Yes you are right -- it (and the museum) have been closed during the pandemic (although the virtual museum remains open). In the 1990's I lived just outside Boston for three years and walked Old Ironsides decks many times. Back in the 1970's I was visiting a rural antique shop in Western Massachusetts and found they had a old watercolor depicting one of the turnaround cruises -- and it wasn't exorbitantly priced! I nearly pulled a muscle getting my wallet out quickly to purchase it. To this day it still hangs in my home:
    Name:  Constitution.jpg
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    Hi Rob,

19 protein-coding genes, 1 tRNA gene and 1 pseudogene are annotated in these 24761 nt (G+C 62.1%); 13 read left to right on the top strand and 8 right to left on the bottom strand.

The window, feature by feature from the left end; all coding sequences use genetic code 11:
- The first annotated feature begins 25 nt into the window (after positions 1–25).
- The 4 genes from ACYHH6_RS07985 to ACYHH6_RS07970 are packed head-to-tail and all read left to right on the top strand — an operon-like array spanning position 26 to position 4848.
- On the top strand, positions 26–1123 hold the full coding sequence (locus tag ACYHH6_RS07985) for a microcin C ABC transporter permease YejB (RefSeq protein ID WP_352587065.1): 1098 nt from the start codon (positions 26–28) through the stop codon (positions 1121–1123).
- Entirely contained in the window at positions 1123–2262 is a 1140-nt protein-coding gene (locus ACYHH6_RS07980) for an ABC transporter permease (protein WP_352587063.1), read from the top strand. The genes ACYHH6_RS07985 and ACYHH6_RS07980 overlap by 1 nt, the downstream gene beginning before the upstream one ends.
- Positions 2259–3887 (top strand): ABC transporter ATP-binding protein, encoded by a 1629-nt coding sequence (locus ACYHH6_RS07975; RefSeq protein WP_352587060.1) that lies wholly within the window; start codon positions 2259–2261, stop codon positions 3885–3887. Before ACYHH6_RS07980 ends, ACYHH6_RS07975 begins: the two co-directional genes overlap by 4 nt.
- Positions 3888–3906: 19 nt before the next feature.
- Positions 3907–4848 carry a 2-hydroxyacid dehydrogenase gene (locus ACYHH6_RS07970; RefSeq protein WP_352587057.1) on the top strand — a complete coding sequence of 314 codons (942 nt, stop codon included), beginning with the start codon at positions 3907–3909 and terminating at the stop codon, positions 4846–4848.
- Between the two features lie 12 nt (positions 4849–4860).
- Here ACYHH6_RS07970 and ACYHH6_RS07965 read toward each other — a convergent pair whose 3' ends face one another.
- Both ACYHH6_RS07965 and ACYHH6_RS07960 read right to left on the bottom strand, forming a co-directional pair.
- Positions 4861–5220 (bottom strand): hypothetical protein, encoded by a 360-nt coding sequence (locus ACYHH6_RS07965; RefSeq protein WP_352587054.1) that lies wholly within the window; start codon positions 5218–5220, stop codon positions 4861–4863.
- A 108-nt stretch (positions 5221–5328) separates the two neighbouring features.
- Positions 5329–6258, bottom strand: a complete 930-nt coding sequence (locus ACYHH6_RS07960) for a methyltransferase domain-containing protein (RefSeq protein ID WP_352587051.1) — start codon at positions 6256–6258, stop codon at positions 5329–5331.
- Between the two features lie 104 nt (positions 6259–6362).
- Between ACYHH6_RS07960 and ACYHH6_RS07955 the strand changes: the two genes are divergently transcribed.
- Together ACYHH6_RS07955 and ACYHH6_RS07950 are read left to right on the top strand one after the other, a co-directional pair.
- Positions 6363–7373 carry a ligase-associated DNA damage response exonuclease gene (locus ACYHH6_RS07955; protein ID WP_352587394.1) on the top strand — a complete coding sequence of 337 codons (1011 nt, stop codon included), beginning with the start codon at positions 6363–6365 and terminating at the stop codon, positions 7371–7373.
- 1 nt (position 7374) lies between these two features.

I spent the week of the Yorktown surrender bicentennial as a musketman in the 2nd New York Regt., Continental Line. Below is a photo of our division that week (we are tan coats faced blue). There were five divisions of Continental and French troops and two divisions of British, Loyalist, and Hessian troops -- over 5,000 re-enactors in all on the battlefield. I marched the works and fired on the British positions and donned a light infantry cap to storm Redoubt No. 10. The actual surrender ceremony was very moving as the British, Loyalist, and Hessian troops marched out between our formed lines to lay down arms on the surrender field -- they carried it off SO very well.